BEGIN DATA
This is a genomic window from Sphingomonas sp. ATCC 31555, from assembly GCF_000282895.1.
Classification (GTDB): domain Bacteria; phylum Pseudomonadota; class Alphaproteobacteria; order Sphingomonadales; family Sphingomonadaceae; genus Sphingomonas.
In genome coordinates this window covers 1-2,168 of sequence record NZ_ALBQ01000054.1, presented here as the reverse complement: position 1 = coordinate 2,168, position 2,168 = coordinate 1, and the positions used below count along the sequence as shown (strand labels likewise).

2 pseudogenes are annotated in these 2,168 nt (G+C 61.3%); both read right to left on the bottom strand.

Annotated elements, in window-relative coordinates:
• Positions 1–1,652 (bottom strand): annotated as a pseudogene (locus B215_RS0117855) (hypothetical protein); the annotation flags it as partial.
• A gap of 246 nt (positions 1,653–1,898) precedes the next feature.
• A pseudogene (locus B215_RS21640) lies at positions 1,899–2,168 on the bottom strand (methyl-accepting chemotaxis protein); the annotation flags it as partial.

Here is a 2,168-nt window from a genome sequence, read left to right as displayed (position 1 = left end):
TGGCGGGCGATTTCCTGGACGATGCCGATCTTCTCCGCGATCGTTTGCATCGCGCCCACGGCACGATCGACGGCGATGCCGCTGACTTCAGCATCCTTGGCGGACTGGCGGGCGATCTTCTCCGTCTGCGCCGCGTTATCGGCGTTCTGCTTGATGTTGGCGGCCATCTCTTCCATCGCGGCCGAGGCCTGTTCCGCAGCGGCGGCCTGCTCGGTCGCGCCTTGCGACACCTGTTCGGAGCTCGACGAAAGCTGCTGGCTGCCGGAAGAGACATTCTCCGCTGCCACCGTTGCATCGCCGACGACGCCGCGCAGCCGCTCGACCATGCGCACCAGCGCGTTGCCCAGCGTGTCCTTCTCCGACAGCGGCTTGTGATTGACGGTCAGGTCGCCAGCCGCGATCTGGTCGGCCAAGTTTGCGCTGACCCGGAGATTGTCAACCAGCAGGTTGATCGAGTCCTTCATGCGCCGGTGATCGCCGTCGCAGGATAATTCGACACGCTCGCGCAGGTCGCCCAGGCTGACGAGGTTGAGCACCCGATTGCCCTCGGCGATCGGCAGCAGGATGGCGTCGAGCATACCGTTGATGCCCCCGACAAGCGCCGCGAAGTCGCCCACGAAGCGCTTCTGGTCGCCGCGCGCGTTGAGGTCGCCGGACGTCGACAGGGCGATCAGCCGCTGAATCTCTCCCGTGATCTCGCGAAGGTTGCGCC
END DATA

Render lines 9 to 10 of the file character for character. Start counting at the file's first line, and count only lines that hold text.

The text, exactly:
Here is a 2,168-nt window from a genome sequence, read left to right as displayed (position 1 = left end):
TGGCGGGCGATTTCCTGGACGATGCCGATCTTCTCCGCGATCGTTTGCATCGCGCCCACGGCACGATCGACGGCGATGCCGCTGACTTCAGCATCCTTGGCGGACTGGCGGGCGATCTTCTCCGTCTGCGCCGCGTTATCGGCGTTCTGCTTGATGTTGGCGGCCATCTCTTCCATCGCGGCCGAGGCCTGTTCCGCAGCGGCGGCCTGCTCGGTCGCGCCTTGCGACACCTGTTCGGAGCTCGACGAAAGCTGCTGGCTGCCGGAAGAGACATTCTCCGCTGCCACCGTTGCATCGCCGACGACGCCGCGCAGCCGCTCGACCATGCGCACCAGCGCGTTGCCCAGCGTGTCCTTCTCCGACAGCGGCTTGTGATTGACGGTCAGGTCGCCAGCCGCGATCTGGTCGGCCAAGTTTGCGCTGACCCGGAGATTGTCAACCAGCAGGTTGATCGAGTCCTTCATGCGCCGGTGATCGCCGTCGCAGGATAATTCGACACGCTCGCGCAGGTCGCCCAGGCTGACGAGGTTGAGCACCCGATTGCCCTCGGCGATCGGCAGCAGGATGGCGTCGAGCATACCGTTGATGCCCCCGACAAGCGCCGCGAAGTCGCCCACGAAGCGCTTCTGGTCGCCGCGCGCGTTGAGGTCGCCGGACGTCGACAGGGCGATCAGCCGCTGAATCTCTCCCGTGATCTCGCGAAGGTTGCGCC